I have a serious weakness for the Australian tree fern. Although there are many tree ferns found in cultivation, this is the most common and, arguably, the most beautiful. Native to tropical and subtropical forests, tree ferns thrive in high humidity and partial shade. In nature, these ferns can grow up to 50 feet, with massive light-green fronds up to 20 feet, but this kind of growth is only possible in cultivation in a greenhouse or conservatory. In fact, these are somewhat demanding and fussy plants that often succumb to less-then-ideal conditions. But while they're thriving, they are wonderful large ferns.
Light: Dappled sunlight or shade. Do not expose to direct sunlight. They can handle stronger sun in more northern latitudes.
Water: Even, regular and copious moisture and high humidity. Never allow to dry out.
Temperature: They reportedly can survive light frosts, down to 25ºF. However, they don't appreciate sudden fluctuations in temperature, and hot, dry conditions are fatal.
Soil: Rich, very well-drained organic material.
Fertilizer: Heavy feeders. Use slow-release pellets three times annually.
By spore. Propagation is best left to professionals, unless you're familiar with fern reproduction.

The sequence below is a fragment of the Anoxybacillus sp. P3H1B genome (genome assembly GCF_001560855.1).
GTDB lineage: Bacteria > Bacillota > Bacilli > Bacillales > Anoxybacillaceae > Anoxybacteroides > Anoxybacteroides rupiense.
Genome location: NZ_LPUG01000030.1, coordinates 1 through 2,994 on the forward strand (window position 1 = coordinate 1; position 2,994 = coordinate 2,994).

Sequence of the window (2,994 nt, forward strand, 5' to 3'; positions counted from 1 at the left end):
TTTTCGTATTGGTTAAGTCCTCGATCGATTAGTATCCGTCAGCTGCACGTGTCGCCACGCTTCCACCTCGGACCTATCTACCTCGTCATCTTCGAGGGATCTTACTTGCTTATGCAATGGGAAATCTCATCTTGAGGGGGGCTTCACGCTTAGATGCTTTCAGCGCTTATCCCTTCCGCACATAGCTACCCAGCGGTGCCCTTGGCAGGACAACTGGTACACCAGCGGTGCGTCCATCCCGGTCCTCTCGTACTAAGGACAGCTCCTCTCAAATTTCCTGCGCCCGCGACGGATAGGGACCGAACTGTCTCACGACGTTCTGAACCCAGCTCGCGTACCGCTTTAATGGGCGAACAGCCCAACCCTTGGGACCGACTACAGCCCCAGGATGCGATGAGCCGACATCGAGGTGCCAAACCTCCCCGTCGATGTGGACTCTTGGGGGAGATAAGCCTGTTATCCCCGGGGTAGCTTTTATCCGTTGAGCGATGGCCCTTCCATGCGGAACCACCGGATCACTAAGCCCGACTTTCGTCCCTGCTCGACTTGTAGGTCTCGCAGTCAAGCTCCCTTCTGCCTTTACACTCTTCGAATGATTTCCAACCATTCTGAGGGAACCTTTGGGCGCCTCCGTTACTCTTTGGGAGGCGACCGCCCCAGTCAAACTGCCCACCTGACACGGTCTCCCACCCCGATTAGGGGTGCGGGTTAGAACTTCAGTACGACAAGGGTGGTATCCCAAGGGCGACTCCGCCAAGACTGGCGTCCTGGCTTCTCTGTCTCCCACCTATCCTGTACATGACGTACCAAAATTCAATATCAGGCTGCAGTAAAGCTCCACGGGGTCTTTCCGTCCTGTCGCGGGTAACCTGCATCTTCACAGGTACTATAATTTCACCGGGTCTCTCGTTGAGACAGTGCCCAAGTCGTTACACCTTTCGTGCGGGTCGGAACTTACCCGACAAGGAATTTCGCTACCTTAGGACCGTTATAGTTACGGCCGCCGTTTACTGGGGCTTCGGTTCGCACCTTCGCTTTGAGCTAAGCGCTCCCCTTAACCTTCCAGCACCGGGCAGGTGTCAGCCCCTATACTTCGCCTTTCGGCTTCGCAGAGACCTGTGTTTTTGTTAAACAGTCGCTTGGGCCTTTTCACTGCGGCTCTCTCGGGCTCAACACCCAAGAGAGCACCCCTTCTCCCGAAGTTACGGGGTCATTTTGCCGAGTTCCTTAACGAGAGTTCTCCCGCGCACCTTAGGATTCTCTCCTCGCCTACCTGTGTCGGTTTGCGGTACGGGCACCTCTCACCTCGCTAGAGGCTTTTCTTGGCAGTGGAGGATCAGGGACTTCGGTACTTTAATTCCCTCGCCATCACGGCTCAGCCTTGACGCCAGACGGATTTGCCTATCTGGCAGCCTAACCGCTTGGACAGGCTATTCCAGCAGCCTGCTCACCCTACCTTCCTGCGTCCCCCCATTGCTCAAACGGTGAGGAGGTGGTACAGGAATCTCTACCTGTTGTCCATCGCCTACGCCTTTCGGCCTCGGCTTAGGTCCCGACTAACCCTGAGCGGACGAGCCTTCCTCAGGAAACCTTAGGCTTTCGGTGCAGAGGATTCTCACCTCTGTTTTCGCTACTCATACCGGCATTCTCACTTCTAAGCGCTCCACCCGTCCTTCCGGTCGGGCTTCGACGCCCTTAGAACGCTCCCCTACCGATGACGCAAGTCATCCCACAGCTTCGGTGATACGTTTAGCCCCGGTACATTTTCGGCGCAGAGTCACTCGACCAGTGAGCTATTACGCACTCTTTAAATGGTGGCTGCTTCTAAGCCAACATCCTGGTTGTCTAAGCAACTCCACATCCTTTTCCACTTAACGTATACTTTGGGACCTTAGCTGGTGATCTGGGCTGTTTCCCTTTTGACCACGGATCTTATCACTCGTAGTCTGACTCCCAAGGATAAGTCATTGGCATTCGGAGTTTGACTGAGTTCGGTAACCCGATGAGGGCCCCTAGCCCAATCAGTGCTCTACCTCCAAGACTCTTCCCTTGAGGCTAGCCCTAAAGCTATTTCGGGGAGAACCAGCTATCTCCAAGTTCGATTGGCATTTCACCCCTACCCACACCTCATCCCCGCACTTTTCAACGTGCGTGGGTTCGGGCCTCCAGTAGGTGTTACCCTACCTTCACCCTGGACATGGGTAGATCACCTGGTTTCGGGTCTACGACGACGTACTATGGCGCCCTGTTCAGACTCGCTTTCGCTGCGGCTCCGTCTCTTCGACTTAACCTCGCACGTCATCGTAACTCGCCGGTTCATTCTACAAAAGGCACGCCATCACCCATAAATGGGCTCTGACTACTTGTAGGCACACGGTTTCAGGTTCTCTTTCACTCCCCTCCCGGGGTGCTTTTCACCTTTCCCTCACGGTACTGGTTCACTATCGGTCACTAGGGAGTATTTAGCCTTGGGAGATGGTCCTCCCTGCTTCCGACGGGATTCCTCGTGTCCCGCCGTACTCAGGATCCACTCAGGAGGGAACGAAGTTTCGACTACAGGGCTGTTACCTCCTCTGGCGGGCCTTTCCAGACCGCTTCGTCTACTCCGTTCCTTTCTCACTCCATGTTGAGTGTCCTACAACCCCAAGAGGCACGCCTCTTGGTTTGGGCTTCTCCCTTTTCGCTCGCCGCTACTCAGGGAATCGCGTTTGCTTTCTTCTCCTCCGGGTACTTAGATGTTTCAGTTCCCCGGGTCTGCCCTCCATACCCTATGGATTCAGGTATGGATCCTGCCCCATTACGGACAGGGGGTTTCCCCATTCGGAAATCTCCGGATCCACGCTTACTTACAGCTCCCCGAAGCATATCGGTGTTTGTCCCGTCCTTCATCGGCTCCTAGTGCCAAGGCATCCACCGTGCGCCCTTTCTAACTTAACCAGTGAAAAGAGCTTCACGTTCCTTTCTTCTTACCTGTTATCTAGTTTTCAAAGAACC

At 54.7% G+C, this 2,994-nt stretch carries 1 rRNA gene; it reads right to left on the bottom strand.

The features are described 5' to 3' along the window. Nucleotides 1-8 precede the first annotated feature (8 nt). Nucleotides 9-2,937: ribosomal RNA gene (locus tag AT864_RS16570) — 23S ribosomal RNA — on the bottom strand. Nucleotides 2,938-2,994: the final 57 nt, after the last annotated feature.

The Australian tree ferns is Cyathea cooperi, but is sometimes offered as Alsophila cooperi or Sphaeropteris cooperi. There are several other tree ferns found in cultivation, such as the Mexican tree fern (Cibotium schiedei), but these are unrelated to the C. cooperi.
Native to Australian and New Zealand, tree ferns are often found growing on misty mountainsides in great profusion. In the indoor environment, the key to success to is to provide very wet and humid, but mild, conditions. They dislike extreme heat and cannot tolerate dry air or compost. Finally, they are very heavy feeders and will thrive with frequent applications of fertilizer. Trim off dead bottom fronds and protect the central growth point, where new fronds rise in graceful, curling arches.